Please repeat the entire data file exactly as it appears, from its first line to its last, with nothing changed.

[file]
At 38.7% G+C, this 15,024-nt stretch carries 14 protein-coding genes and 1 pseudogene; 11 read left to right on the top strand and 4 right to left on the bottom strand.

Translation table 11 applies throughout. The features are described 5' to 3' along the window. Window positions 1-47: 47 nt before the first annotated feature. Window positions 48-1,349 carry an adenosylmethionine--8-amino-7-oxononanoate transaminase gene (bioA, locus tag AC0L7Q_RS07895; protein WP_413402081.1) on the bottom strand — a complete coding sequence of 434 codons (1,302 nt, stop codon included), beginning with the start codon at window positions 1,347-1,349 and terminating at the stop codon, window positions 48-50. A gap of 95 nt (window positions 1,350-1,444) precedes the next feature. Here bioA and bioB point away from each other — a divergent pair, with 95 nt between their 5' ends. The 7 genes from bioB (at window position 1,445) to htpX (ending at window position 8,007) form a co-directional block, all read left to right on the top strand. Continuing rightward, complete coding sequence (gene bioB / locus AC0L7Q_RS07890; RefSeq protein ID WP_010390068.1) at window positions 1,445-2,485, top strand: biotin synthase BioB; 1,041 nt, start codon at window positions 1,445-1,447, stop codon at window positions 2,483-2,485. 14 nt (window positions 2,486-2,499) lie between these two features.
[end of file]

At 38.7% G+C, this 15,024-nt stretch carries 14 protein-coding genes and 1 pseudogene; 11 read left to right on the top strand and 4 right to left on the bottom strand.

Translation table 11 applies throughout. The features are described 5' to 3' along the window. Window positions 1-47: 47 nt before the first annotated feature. Window positions 48-1,349 carry an adenosylmethionine--8-amino-7-oxononanoate transaminase gene (bioA, locus tag AC0L7Q_RS07895; protein WP_413402081.1) on the bottom strand — a complete coding sequence of 434 codons (1,302 nt, stop codon included), beginning with the start codon at window positions 1,347-1,349 and terminating at the stop codon, window positions 48-50. A gap of 95 nt (window positions 1,350-1,444) precedes the next feature. Here bioA and bioB point away from each other — a divergent pair, with 95 nt between their 5' ends. The 7 genes from bioB (at window position 1,445) to htpX (ending at window position 8,007) form a co-directional block, all read left to right on the top strand. Continuing rightward, complete coding sequence (gene bioB / locus AC0L7Q_RS07890; RefSeq protein ID WP_010390068.1) at window positions 1,445-2,485, top strand: biotin synthase BioB; 1,041 nt, start codon at window positions 1,445-1,447, stop codon at window positions 2,483-2,485. 14 nt (window positions 2,486-2,499) lie between these two features.